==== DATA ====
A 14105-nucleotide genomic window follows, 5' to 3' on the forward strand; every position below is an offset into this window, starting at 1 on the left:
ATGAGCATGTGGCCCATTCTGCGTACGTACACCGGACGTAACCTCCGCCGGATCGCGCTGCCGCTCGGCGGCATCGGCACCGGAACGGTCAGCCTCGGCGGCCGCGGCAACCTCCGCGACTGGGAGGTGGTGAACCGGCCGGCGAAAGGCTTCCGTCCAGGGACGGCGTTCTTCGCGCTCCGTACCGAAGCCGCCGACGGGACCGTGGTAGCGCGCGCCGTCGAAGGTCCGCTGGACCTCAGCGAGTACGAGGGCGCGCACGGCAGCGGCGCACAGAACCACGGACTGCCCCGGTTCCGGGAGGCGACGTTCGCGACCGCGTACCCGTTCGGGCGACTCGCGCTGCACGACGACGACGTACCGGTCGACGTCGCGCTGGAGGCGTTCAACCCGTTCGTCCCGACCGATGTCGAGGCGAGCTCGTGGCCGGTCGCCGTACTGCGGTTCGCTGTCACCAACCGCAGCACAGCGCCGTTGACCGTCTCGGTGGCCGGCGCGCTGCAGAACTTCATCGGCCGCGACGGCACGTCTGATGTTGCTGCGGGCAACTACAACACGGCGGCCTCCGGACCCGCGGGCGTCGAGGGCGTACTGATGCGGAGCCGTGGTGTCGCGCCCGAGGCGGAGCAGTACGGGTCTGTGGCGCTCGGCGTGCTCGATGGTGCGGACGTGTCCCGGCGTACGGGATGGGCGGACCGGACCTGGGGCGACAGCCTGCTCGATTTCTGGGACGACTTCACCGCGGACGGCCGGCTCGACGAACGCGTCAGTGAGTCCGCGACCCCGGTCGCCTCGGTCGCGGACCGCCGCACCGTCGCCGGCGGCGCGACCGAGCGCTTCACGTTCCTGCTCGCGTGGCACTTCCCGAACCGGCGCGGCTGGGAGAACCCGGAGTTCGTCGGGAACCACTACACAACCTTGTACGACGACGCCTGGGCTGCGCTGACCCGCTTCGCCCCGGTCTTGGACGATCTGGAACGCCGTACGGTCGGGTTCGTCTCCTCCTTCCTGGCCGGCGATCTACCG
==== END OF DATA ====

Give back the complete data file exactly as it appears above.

A 14105-nucleotide genomic window follows, 5' to 3' on the forward strand; every position below is an offset into this window, starting at 1 on the left:
ATGAGCATGTGGCCCATTCTGCGTACGTACACCGGACGTAACCTCCGCCGGATCGCGCTGCCGCTCGGCGGCATCGGCACCGGAACGGTCAGCCTCGGCGGCCGCGGCAACCTCCGCGACTGGGAGGTGGTGAACCGGCCGGCGAAAGGCTTCCGTCCAGGGACGGCGTTCTTCGCGCTCCGTACCGAAGCCGCCGACGGGACCGTGGTAGCGCGCGCCGTCGAAGGTCCGCTGGACCTCAGCGAGTACGAGGGCGCGCACGGCAGCGGCGCACAGAACCACGGACTGCCCCGGTTCCGGGAGGCGACGTTCGCGACCGCGTACCCGTTCGGGCGACTCGCGCTGCACGACGACGACGTACCGGTCGACGTCGCGCTGGAGGCGTTCAACCCGTTCGTCCCGACCGATGTCGAGGCGAGCTCGTGGCCGGTCGCCGTACTGCGGTTCGCTGTCACCAACCGCAGCACAGCGCCGTTGACCGTCTCGGTGGCCGGCGCGCTGCAGAACTTCATCGGCCGCGACGGCACGTCTGATGTTGCTGCGGGCAACTACAACACGGCGGCCTCCGGACCCGCGGGCGTCGAGGGCGTACTGATGCGGAGCCGTGGTGTCGCGCCCGAGGCGGAGCAGTACGGGTCTGTGGCGCTCGGCGTGCTCGATGGTGCGGACGTGTCCCGGCGTACGGGATGGGCGGACCGGACCTGGGGCGACAGCCTGCTCGATTTCTGGGACGACTTCACCGCGGACGGCCGGCTCGACGAACGCGTCAGTGAGTCCGCGACCCCGGTCGCCTCGGTCGCGGACCGCCGCACCGTCGCCGGCGGCGCGACCGAGCGCTTCACGTTCCTGCTCGCGTGGCACTTCCCGAACCGGCGCGGCTGGGAGAACCCGGAGTTCGTCGGGAACCACTACACAACCTTGTACGACGACGCCTGGGCTGCGCTGACCCGCTTCGCCCCGGTCTTGGACGATCTGGAACGCCGTACGGTCGGGTTCGTCTCCTCCTTCCTGGCCGGCGATCTACCG